Christophe, a charismatic Jesuit missionary, has found his calling among the Huron, and devotes himself to learning and understanding their customs and language in order to lead them to Christ. An emissary from distant lands, he brings much more than his faith to the new world.
As these three souls dance with each other through intricately woven acts of duplicity, small battles erupt into bigger wars and a nation emerges from worlds in flux.
JOSEPH BOYDEN's first novel, Three Day Road, was selected for the Today Show Book Club, won the Rogers Writers’ Trust Fiction Prize, the CBA Libris Fiction Book of the Year Award, the Amazon.ca/Books in Canada First Novel Award, and the McNally Robinson Aboriginal Book of the Year Award, and was shortlisted for the Governor General’s Award for Fiction. His second novel, Through Black Spruce, was awarded the Scotiabank Giller Prize and named the Canadian Booksellers Association Fiction Book of the Year; it also earned him the CBA’s Author of the Year Award. His most recent novel, The Orenda, won Canada Reads and was nominated for the Scotiabank Giller Prize and the Governor General’s Award for Fiction. Boyden divides his time between Northern Ontario and Louisiana.
"Every so often, a book can bring the past back to life so vividly that it ceases to be history and becomes a part of the living world. Joseph Boyden has done this with haunting beauty and visceral strength, repopulating a destroyed world with characters so real and striking it is hard to think of them as fictional. The Orenda is not only Boyden's finest work, it is one of the most powerful novels I've ever read." - Steven Galloway, The Cellist of Sarajevo
“Joseph Boyden has taken our memory of the past – myth and fact – ripped it inside out with elegance, violence, emotion and understanding until before us stands a new myth, a new memory, of how we became who we are.” - John Ralston Saul
“The Orenda is a powerful story from history, folklore and the imagination, based on the universality of human cruelty, superstition and perseverance. Wonderful writing.” - Linden MacIntyre, Giller Prize-winning author of The Bishop's Man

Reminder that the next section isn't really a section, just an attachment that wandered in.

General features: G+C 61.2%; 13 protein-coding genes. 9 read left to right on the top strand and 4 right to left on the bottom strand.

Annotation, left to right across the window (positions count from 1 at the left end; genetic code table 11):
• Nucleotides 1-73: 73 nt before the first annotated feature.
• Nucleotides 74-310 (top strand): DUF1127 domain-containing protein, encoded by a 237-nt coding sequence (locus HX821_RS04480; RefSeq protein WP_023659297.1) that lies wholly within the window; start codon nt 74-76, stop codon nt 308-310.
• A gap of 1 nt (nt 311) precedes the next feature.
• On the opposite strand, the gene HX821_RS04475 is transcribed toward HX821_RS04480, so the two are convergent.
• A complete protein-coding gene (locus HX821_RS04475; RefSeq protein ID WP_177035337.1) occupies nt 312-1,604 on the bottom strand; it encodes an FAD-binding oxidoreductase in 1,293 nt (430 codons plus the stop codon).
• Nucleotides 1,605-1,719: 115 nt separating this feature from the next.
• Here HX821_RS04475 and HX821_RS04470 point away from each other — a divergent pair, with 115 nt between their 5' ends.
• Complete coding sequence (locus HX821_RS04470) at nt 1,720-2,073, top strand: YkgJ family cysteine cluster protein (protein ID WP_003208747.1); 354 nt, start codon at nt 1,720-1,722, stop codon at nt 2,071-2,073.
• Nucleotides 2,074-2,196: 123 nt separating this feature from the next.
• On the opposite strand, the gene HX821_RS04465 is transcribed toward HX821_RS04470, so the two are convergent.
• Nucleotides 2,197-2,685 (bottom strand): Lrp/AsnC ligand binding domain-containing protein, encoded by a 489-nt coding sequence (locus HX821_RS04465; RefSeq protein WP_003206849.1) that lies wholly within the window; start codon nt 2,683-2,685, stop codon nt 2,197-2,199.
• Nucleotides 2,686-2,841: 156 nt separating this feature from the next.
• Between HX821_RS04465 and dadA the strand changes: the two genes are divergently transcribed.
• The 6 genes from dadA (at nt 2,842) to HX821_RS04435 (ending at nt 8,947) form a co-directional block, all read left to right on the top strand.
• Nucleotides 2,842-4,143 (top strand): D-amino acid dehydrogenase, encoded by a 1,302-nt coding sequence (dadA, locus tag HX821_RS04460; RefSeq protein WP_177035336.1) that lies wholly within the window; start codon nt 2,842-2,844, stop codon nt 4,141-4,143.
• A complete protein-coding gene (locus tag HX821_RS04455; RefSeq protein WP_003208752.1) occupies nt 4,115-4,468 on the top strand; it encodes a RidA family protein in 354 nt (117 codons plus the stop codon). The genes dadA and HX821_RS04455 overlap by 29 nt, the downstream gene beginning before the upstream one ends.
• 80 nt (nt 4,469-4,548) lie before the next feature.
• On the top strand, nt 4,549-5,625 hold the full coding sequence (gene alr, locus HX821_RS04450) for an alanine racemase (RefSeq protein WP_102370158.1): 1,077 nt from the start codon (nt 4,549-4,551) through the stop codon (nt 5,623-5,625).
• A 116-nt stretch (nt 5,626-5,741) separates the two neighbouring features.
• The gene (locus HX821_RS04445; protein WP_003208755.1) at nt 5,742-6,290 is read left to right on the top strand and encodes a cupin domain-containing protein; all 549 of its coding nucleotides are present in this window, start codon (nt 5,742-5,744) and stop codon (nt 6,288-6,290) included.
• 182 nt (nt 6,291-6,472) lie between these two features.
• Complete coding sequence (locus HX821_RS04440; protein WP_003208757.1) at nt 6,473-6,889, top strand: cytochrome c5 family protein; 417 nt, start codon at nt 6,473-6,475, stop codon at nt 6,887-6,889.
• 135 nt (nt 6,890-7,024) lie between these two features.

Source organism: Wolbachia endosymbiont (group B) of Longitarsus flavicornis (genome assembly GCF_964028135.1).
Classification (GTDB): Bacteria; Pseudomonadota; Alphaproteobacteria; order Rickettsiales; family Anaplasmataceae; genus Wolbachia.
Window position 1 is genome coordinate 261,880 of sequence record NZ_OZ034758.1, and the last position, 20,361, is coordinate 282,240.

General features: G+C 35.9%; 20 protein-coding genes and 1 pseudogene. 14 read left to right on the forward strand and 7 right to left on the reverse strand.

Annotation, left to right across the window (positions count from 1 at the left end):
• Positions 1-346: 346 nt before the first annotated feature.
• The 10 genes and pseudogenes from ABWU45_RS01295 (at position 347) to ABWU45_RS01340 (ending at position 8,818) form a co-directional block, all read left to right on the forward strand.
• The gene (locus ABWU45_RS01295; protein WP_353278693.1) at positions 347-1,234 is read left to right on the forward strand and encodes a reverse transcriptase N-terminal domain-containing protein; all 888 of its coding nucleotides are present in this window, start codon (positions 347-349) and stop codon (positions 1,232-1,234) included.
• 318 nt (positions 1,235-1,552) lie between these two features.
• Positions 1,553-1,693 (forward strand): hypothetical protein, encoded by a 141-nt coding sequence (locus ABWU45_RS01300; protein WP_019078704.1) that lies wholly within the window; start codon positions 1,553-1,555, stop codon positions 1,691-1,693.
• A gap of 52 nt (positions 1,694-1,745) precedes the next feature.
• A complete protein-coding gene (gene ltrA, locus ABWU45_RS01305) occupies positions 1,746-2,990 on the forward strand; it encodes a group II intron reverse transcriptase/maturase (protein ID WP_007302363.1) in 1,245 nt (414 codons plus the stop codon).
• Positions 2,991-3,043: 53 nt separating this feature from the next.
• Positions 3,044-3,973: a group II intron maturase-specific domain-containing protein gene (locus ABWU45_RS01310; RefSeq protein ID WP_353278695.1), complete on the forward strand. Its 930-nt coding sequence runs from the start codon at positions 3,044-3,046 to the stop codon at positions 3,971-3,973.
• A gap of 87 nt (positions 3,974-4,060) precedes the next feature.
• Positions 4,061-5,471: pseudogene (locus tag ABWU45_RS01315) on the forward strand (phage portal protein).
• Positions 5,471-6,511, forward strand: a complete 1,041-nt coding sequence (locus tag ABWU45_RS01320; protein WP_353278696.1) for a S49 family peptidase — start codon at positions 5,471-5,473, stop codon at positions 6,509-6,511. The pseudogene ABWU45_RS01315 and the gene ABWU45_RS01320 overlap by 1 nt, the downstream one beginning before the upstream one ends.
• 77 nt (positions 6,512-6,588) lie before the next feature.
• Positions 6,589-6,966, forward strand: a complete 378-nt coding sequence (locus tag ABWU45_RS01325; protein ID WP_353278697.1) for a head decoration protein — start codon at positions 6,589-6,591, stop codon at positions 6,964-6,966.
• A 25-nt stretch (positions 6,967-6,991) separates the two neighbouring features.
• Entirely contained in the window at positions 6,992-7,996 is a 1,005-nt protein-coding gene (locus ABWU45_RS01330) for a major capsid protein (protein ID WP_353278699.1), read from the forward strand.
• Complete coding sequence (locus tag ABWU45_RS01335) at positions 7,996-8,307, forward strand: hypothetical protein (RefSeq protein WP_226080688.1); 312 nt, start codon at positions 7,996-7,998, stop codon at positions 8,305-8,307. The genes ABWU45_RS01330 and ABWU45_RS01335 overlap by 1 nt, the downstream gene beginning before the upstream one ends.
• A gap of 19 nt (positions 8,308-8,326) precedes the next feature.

“An important and engrossing novel. Boyden invites the reader to re-imagine a Canadian story you thought you knew.” - Jim Balsillie, Co-Founder Blackberry
“I have spent almost forty years of my life studying both the archaeology of the Huron-Wendat and the annual accounts of the Crows and only now, having read Joseph Boyden's brilliant novel, do I feel the majesty and the horrors of the lives of these people. His work should be required reading for every Canadian” - Dr. Ronald F. Williamson, co-author of The Mantle Site: An Archaeological History of an Ancestral Wendat Community and Managing Partner of Archaeological Services Inc.
“Boyden’s bloody and brick-thick new novel, The Orenda, is a historical epic about an idealistic missionary caught between warring tribes, hundreds of years before confederation. . . Full of head-bludgeoning and throat-cutting scenes set in the wilds of what is now Ontario, the novel feels like a hybrid of Pierre Berton and Cormac McCarthy: perfect for readers who like a little arterial spray with their history.” - Toronto Life
“The Orenda illuminates the shadowy moment of our inception as a country. It forces us to bravely consider who we are. The Orenda is much more than a timely novel. It is a timeless one; born a classic.” - National Post
"A stunning, masterful work of staggering depth, possibly the first truly great Canadian novel of this century." - Vancouver Sun
"In what has already been a banner year for Canadian fiction, Joseph Boyden has just stepped decisively to the head of the class." - Montreal Gazette
"An epic worthy of Herodotus or Sima Qian…The Orenda declares it an equal to any ancient Greek or Chinese account of empires rising and falling. . . a great, heartbreaking novel, full of fierce action and superb characters and an unblinking humanity." - Globe and Mail